7. Guide for International Travel

FBI's Best Practices For Academics Traveling Overseas

American academic freedom and the advanced research & development (R&D) conducted at Academic Institutions have resulted in progress in innumerable areas. But, there are still some considerations to help protect your students and your R&D from being stolen by other researchers, or used by hostile foreign governments / their military agencies:

Prior to your travel, be sure to visit http://travel.state.gov/travel/travel_1744.html or https://www.cia.gov/library/publications/the-world-factbook/index.html to obtain country background, updated travel advisories and the current political situation of the countries being visited.
 
Do not travel with any unnecessary information or current research on a laptop. Avoid placing internet addresses ("favorites") on any laptop you take. Take only that info which you will present or discuss at the conference. Do not leave your laptop unattended. Make sure your laptop is password protected. Do not continue to use a laptop that begins to run slowly, or acts strangely after taking it overseas. Have the system professionally analyzed for viruses or spyware before and after travel. Recognize that your personal belongings may be searched several times.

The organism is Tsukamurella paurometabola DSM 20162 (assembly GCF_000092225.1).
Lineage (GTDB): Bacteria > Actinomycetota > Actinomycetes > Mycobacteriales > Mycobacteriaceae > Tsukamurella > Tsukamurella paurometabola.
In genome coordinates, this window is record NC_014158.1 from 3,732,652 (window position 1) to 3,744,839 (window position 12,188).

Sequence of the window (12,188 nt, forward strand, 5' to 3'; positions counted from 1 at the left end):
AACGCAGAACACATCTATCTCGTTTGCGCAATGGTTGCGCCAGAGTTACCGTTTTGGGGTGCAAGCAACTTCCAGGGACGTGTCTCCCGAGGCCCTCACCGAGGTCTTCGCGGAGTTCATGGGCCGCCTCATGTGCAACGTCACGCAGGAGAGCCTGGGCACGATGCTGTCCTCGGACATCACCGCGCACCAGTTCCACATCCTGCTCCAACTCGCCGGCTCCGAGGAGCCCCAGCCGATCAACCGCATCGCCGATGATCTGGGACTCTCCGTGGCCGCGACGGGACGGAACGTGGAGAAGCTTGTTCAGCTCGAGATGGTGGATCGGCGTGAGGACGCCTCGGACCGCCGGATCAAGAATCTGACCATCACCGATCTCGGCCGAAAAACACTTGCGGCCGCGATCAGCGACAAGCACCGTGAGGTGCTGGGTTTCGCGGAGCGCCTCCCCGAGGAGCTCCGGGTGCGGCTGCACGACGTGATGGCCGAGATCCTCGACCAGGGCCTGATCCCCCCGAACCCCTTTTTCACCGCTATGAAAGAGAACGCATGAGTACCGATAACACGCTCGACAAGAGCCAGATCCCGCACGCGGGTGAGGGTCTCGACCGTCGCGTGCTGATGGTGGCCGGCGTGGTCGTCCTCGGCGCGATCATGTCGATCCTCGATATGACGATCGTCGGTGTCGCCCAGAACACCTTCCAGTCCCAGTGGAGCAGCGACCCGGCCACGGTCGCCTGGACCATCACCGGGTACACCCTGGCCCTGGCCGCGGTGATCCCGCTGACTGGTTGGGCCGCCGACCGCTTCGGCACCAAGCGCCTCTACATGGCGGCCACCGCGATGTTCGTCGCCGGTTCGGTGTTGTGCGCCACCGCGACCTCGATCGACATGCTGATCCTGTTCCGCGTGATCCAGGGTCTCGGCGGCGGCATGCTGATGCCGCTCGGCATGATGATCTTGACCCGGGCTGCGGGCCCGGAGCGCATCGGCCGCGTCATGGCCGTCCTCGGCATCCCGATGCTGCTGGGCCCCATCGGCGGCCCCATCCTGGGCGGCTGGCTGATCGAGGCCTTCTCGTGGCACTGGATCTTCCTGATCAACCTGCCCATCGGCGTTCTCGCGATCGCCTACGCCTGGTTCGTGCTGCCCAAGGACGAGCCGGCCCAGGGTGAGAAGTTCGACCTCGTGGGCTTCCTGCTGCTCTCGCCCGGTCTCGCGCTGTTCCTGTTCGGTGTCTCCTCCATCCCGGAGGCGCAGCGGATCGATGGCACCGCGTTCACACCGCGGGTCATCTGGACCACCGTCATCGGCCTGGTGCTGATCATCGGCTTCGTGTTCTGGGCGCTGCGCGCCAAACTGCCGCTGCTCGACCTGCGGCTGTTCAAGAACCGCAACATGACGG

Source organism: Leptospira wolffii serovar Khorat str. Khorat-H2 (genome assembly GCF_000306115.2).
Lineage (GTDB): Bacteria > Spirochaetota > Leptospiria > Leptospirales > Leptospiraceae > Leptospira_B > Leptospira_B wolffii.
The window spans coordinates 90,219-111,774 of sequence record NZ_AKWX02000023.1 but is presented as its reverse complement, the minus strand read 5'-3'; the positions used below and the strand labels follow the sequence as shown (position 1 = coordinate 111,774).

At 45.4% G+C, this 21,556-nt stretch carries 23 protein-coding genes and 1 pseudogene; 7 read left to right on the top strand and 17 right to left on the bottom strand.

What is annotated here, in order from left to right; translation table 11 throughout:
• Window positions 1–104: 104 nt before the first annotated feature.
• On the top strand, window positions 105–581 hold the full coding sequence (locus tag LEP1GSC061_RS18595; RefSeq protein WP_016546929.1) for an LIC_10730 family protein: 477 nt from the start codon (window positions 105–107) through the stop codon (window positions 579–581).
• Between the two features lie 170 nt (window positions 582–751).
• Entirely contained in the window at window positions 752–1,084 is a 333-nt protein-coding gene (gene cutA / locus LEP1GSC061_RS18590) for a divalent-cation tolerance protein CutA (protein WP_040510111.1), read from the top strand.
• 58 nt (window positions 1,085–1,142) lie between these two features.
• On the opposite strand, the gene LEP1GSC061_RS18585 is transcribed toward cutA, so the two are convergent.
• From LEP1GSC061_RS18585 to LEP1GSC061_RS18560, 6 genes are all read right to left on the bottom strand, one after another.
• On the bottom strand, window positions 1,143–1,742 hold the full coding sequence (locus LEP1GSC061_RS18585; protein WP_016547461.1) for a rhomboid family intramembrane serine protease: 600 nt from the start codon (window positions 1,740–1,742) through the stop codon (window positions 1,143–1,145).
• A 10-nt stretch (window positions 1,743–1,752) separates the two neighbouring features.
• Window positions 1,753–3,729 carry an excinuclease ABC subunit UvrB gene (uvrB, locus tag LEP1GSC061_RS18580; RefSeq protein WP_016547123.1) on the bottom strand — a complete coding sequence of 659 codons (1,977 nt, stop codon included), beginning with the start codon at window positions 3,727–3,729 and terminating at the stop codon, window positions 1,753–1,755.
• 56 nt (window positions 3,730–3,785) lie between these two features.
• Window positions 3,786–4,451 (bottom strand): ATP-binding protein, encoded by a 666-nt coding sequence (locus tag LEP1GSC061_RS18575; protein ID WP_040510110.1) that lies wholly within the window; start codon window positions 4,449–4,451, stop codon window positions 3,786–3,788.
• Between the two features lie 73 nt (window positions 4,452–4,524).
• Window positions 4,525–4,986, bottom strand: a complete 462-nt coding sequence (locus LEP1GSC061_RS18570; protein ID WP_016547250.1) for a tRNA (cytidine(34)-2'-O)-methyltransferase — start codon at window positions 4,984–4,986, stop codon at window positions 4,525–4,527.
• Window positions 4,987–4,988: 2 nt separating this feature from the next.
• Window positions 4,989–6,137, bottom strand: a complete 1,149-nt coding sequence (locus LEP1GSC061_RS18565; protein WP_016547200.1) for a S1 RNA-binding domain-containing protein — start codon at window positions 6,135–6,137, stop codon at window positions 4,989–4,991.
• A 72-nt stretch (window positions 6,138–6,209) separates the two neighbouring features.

Understand that foreign universities, foreign companies, and foreign governments are often interconnected, such that any inquiry (personal or electronically) while traveling, actually may be from a hidden interest with an ulterior motive.
 
Not all conference attendees with whom you come in contact with are genuinely interested in your research. Some may be inquiring on behalf of another country or researcher.
 
Be aware of unsolicited requests sent to you on the internet, persons asking questions about your research, and persons requesting your opinion as to the status of others’ research being conducted at the Academic Institution. Information about failures in research can be as valuable as successes. Be careful in discussing any research that is not your own.
 
Recognize not all foreign students who contact American professors are doing so on their own accord. Some are directed to do so by a competitor or a foreign intelligence services.
 
Obtain business cards of all personnel with whom you have extensive contact while traveling. Put the date of contact on the back and retain them for future reference.
 
Do not speak about, or comment on, the status of research and development being conducted by others in your department. Defer questions to those professors directly.
 
Avoid political conversations, or offering political opinions, while in foreign countries. This includes in person, on the telephone, or on the internet.
 
Do not take any provocative or suggestive literature with you to other countries.
 
After meeting with the appropriate representative from your Academic Institution, report any unusual personal, telephonic, or internet contacts to your local office of the FBI.